For the last few years, Mr. Srinivasan's 'conflict of interest' was seen to directly benefit him and his Chennai Super Kings. Now, it does the converse. It forces him to consider every action as BCCI president through that prism. He fears wielding stature and authority, as it may embolden the critics. From being an active participant in activities that allegedly favoured his franchise, Mr. Srinivasan now sits well beyond the fence. Allowing a state of flux to persist and transform into a termite that is gnawing away at the pillars of the BCCI. Yes, the very organisation he is meant to lead.
Lalit Modi I know better. When he was in India, I ran into him more than once. A bundle of limitless energy and contradictions, Modi was haughty and friendly at the same time. Forever in a hurry but never really short of time. He was devoted to building an edifice and let's admit, did a great job of it. Modi is fighting a different battle these days. It is a quest for validation. He knows the peak of his professional life is in the past. The IPL is the child snatched away from him. And these days, from across the seas, he can't bear to see it fall apart. So Modi in 2012 does what Modi in 2008 would never dream of. Concede a mistake. But admissions of guilt have a life of their own. And can trap the whistle-blower as well.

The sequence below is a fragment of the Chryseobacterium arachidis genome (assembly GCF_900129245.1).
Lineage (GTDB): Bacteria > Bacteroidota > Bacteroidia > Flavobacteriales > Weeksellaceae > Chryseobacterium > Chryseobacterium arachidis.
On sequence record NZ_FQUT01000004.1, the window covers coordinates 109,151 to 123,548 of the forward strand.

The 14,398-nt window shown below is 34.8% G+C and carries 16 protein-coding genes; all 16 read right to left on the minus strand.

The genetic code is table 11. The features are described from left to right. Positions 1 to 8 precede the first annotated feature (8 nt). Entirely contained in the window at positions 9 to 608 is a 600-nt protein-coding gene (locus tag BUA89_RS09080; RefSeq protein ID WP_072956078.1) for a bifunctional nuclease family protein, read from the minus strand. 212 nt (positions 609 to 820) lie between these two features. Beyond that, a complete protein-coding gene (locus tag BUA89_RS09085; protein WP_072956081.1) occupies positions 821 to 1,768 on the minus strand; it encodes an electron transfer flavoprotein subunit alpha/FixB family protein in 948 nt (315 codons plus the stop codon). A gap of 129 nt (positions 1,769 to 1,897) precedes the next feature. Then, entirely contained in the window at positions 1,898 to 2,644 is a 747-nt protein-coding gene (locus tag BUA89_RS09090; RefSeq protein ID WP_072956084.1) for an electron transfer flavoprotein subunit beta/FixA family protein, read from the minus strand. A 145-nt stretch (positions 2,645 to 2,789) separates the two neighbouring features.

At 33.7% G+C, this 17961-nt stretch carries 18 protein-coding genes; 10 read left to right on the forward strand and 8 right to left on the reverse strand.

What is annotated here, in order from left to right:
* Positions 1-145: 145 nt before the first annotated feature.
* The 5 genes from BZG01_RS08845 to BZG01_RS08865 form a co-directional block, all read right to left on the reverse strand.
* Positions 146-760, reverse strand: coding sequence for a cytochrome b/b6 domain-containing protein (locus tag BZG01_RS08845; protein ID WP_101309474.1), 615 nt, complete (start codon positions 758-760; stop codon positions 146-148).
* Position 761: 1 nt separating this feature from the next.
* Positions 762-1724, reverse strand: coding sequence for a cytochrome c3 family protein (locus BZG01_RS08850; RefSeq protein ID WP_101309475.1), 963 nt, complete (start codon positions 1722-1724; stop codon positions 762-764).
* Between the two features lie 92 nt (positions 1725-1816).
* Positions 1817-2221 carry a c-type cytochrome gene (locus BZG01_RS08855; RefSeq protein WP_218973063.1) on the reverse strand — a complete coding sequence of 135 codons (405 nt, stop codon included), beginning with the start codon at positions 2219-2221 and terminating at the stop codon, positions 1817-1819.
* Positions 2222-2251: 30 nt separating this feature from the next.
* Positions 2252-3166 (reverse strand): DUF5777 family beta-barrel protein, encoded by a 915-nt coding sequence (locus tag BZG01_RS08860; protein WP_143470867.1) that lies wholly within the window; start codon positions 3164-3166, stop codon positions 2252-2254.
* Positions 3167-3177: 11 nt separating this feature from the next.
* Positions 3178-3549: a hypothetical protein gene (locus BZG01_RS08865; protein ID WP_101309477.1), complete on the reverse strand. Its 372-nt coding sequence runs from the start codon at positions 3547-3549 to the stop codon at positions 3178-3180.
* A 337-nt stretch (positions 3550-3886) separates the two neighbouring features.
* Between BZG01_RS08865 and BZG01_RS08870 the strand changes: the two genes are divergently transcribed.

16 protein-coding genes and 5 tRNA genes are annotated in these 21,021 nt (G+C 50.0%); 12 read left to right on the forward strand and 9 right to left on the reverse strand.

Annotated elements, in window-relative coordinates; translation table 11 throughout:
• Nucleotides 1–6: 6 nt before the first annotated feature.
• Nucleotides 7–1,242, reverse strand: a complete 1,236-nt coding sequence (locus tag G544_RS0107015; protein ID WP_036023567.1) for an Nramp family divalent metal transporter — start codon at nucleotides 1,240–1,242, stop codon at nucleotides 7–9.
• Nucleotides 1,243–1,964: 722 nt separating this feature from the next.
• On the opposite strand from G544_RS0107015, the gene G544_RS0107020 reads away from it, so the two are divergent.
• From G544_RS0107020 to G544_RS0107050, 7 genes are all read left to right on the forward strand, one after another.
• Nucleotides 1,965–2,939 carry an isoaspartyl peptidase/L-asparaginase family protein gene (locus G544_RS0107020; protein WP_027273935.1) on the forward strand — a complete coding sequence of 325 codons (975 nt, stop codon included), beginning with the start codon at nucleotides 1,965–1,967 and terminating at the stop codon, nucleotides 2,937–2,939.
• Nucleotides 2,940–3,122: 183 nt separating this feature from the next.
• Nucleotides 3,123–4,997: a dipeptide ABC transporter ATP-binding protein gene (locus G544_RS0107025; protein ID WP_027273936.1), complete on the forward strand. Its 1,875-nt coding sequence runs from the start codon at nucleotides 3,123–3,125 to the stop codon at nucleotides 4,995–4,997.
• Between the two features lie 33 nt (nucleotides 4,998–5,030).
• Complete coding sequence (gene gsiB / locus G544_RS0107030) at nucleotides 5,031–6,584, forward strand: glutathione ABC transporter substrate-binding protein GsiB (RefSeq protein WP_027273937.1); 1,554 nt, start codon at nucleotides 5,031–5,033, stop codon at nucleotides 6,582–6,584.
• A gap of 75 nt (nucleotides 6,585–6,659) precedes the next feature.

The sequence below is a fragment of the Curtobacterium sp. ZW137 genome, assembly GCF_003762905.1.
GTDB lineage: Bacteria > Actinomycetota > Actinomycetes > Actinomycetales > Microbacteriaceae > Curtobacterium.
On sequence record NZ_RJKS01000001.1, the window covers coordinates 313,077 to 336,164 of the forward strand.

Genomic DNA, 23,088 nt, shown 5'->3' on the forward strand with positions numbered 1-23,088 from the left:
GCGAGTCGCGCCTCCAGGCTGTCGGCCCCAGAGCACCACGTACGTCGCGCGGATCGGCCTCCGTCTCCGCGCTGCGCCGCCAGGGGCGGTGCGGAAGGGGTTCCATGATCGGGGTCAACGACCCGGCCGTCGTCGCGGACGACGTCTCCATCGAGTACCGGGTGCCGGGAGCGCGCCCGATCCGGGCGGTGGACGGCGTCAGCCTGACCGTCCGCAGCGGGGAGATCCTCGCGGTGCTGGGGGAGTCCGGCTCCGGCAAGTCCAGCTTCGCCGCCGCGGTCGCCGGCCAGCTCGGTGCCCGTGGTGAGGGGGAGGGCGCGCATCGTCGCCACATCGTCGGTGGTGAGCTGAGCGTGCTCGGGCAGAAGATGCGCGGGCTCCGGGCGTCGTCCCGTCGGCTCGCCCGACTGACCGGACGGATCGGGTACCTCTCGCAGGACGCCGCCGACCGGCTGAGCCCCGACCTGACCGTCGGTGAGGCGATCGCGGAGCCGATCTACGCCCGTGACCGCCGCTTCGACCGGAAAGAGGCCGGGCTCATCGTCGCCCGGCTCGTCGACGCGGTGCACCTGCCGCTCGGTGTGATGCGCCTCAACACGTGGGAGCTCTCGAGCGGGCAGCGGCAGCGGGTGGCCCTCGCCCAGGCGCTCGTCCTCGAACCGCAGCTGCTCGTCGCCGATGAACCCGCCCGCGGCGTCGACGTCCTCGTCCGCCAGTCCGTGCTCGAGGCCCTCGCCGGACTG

In his attempt to paint Mr. Srinivasan as the tyrant hell-bent on murdering the baby he produced and nurtured, Modi revealed he was 'arm-twisted' into a 'fix'. The object of Mr. Srinivasan's desire at the time was England's Andrew Flintoff. And Modi 'relented' to the 'pressure' brought upon him to deliver Flintoff into Chennai's waiting arms. Except, his version is just a play on shallow words. In truth, Modi was an accomplice in the fix. And once he conceded his 'mistake', the stark nakedness of how his regime functioned was laid bare.
In a terrific piece of investigative journalism, my colleague Sanjeeb Mukherjea exposed how Modi colluded with Mr. Srinivasan to deliver Flintoff. Writing this e-mail to Mr. Srinivasan - who was also the BCCI secretary at the time - on February 4, 2009 - Modi said, "What a nightmare to convince them not to terminate [Sohail] Tanvir and also not to take Flintoff. Warne went off the handle. But have managed it by using stick and carrot strategy. Thus they have 1.875 million dollars only. Much love, Lalit." To which Mr. Srinivasan had replied on the same day, "Thanks. You are most sweet. Srini."